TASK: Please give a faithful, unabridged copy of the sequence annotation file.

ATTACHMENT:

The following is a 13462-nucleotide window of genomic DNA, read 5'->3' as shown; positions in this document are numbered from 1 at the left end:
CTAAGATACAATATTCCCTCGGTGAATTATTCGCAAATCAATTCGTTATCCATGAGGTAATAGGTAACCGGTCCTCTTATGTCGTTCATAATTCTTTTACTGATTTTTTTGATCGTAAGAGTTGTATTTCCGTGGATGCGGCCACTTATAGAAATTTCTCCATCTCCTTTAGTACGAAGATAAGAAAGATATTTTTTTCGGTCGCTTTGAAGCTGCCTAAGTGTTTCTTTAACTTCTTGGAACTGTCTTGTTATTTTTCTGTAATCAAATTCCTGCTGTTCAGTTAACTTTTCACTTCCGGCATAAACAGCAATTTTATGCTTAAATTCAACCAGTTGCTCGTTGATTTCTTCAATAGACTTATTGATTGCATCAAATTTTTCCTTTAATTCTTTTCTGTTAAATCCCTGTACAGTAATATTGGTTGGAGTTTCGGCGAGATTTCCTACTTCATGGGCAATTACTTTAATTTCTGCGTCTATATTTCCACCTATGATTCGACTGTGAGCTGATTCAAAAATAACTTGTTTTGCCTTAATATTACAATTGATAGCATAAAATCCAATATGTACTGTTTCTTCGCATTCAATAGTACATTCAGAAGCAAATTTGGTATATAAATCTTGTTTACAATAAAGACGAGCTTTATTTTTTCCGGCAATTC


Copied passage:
The following is a 13462-nucleotide window of genomic DNA, read 5'->3' as shown; positions in this document are numbered from 1 at the left end:
CTAAGATACAATATTCCCTCGGTGAATTATTCGCAAATCAATTCGTTATCCATGAGGTAATAGGTAACCGGTCCTCTTATGTCGTTCATAATTCTTTTACTGATTTTTTTGATCGTAAGAGTTGTATTTCCGTGGATGCGGCCACTTATAGAAATTTCTCCATCTCCTTTAGTACGAAGATAAGAAAGATATTTTTTTCGGTCGCTTTGAAGCTGCCTAAGTGTTTCTTTAACTTCTTGGAACTGTCTTGTTATTTTTCTGTAATCAAATTCCTGCTGTTCAGTTAACTTTTCACTTCCGGCATAAACAGCAATTTTATGCTTAAATTCAACCAGTTGCTCGTTGATTTCTTCAATAGACTTATTGATTGCATCAAATTTTTCCTTTAATTCTTTTCTGTTAAATCCCTGTACAGTAATATTGGTTGGAGTTTCGGCGAGATTTCCTACTTCATGGGCAATTACTTTAATTTCTGCGTCTATATTTCCACCTATGATTCGACTGTGAGCTGATTCAAAAATAACTTGTTTTGCCTTAATATTACAATTGATAGCATAAAATCCAATATGTACTGTTTCTTCGCATTCAATAGTACATTCAGAAGCAAATTTGGTATATAAATCTTGTTTACAATAAAGACGAGCTTTATTTTTTCCGGCAATTC